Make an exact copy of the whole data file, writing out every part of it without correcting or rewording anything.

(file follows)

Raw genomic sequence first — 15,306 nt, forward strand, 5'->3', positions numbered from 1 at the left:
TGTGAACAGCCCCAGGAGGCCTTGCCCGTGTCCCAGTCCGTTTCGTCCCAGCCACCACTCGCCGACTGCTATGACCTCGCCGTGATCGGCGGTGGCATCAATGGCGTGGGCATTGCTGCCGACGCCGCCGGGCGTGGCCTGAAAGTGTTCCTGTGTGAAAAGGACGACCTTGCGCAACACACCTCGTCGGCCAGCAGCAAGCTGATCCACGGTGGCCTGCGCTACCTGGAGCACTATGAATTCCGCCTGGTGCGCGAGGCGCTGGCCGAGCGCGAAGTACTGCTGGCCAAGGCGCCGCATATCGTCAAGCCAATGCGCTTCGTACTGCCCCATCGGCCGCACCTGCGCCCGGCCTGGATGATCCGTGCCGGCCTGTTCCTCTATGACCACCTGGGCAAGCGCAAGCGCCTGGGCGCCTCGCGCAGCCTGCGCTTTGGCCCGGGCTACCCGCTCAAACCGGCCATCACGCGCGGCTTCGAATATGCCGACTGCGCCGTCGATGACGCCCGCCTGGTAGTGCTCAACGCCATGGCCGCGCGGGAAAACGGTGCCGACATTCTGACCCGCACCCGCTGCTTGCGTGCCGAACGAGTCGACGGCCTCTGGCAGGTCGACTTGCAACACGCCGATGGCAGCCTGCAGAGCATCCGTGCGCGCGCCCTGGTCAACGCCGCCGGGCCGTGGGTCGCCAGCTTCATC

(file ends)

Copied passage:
Raw genomic sequence first — 15,306 nt, forward strand, 5'->3', positions numbered from 1 at the left:
TGTGAACAGCCCCAGGAGGCCTTGCCCGTGTCCCAGTCCGTTTCGTCCCAGCCACCACTCGCCGACTGCTATGACCTCGCCGTGATCGGCGGTGGCATCAATGGCGTGGGCATTGCTGCCGACGCCGCCGGGCGTGGCCTGAAAGTGTTCCTGTGTGAAAAGGACGACCTTGCGCAACACACCTCGTCGGCCAGCAGCAAGCTGATCCACGGTGGCCTGCGCTACCTGGAGCACTATGAATTCCGCCTGGTGCGCGAGGCGCTGGCCGAGCGCGAAGTACTGCTGGCCAAGGCGCCGCATATCGTCAAGCCAATGCGCTTCGTACTGCCCCATCGGCCGCACCTGCGCCCGGCCTGGATGATCCGTGCCGGCCTGTTCCTCTATGACCACCTGGGCAAGCGCAAGCGCCTGGGCGCCTCGCGCAGCCTGCGCTTTGGCCCGGGCTACCCGCTCAAACCGGCCATCACGCGCGGCTTCGAATATGCCGACTGCGCCGTCGATGACGCCCGCCTGGTAGTGCTCAACGCCATGGCCGCGCGGGAAAACGGTGCCGACATTCTGACCCGCACCCGCTGCTTGCGTGCCGAACGAGTCGACGGCCTCTGGCAGGTCGACTTGCAACACGCCGATGGCAGCCTGCAGAGCATCCGTGCGCGCGCCCTGGTCAACGCCGCCGGGCCGTGGGTCGCCAGCTTCATC